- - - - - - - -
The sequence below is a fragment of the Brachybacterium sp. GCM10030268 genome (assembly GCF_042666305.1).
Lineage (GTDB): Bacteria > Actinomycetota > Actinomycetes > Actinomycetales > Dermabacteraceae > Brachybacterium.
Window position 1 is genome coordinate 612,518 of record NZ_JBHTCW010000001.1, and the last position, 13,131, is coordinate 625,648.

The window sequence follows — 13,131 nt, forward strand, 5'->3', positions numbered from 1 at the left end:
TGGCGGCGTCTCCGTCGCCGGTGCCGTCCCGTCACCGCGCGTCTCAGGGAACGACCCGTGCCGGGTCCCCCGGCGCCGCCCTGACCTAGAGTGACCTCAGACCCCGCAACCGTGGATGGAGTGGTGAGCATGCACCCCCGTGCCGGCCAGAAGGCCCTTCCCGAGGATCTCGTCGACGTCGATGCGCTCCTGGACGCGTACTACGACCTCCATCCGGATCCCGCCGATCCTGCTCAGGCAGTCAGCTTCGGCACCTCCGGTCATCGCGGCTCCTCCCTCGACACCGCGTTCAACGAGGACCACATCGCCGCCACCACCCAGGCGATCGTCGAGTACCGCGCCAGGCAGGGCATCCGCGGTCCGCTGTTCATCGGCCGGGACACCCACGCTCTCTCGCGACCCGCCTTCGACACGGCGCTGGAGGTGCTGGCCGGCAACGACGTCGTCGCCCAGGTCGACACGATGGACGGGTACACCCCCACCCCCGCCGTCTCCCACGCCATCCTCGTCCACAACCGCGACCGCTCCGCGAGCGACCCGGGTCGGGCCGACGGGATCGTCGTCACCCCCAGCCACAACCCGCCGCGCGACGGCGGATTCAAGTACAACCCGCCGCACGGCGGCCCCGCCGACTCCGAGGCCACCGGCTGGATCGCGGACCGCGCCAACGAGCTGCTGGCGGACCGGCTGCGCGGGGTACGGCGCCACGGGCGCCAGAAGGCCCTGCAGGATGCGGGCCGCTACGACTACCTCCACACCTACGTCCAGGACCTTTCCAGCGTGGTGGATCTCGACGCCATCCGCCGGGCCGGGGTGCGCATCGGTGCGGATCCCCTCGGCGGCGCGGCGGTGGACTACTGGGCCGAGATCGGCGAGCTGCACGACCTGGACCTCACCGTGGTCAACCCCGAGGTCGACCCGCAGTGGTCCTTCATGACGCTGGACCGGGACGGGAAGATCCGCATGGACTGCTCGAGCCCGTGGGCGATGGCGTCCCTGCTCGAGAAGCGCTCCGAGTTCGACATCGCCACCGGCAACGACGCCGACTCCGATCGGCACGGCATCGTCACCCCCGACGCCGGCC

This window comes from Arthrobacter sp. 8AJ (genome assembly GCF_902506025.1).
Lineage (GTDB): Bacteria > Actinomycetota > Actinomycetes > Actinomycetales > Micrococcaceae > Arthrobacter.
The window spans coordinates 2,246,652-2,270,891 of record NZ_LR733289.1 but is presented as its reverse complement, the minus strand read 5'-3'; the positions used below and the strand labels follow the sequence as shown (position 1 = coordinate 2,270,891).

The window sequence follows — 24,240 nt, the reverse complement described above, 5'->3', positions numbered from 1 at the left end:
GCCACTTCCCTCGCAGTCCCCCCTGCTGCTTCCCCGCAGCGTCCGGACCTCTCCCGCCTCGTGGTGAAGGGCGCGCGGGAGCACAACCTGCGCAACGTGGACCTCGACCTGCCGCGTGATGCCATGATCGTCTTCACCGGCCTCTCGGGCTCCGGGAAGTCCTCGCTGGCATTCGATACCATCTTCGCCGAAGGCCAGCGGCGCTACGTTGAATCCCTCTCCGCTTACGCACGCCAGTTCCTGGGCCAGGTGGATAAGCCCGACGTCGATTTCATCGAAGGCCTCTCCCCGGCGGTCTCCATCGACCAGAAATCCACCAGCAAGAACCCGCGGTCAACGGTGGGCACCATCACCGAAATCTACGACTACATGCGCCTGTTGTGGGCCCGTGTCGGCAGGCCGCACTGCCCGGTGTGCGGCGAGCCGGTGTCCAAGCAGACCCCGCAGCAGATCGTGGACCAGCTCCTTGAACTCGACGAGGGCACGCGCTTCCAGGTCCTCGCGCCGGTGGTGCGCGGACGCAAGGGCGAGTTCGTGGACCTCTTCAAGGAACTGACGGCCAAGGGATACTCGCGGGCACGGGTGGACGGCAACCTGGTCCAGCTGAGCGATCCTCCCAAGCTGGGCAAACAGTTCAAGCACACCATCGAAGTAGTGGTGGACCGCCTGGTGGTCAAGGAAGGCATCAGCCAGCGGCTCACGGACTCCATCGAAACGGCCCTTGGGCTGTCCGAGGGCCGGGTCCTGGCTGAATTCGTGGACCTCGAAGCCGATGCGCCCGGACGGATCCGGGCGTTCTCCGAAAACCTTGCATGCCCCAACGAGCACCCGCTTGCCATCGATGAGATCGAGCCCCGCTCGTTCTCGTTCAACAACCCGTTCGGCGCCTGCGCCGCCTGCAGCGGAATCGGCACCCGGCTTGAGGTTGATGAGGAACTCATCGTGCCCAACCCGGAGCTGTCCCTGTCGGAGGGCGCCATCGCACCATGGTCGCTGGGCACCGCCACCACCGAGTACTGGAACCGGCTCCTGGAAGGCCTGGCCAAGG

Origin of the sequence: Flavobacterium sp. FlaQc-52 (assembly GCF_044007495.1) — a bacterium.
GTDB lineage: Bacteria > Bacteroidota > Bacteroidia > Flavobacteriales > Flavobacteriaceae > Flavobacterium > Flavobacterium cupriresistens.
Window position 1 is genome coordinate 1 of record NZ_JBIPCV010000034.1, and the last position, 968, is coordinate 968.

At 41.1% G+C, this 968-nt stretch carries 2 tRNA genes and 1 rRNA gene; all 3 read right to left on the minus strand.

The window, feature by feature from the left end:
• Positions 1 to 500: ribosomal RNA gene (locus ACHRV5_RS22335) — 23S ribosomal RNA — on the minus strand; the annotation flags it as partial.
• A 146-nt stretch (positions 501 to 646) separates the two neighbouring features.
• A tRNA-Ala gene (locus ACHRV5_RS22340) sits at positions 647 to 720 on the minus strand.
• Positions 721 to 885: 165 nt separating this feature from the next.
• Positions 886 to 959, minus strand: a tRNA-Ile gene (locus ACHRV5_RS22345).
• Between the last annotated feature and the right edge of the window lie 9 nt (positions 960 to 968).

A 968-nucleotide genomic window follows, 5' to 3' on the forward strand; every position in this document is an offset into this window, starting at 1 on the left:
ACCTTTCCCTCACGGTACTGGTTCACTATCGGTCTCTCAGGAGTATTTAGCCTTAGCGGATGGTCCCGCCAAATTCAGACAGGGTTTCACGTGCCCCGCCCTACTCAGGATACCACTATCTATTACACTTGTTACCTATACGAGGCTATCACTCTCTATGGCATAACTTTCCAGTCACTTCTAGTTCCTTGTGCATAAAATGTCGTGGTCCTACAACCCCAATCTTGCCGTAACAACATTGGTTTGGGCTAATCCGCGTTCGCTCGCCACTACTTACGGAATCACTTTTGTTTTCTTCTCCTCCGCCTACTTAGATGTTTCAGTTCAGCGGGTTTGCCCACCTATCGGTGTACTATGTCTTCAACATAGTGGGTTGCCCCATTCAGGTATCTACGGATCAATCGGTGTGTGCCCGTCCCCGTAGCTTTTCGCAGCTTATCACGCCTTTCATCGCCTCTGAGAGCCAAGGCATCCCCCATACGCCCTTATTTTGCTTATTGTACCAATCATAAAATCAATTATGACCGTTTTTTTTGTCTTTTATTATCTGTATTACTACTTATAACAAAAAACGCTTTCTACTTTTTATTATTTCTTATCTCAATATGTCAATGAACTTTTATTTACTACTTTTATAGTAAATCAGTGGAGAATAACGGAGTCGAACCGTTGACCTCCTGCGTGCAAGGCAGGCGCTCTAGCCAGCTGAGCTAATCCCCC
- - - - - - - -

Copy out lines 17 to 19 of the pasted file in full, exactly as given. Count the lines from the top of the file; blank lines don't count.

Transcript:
• A 146-nt stretch (positions 501 to 646) separates the two neighbouring features.
• A tRNA-Ala gene (locus ACHRV5_RS22340) sits at positions 647 to 720 on the minus strand.
• Positions 721 to 885: 165 nt separating this feature from the next.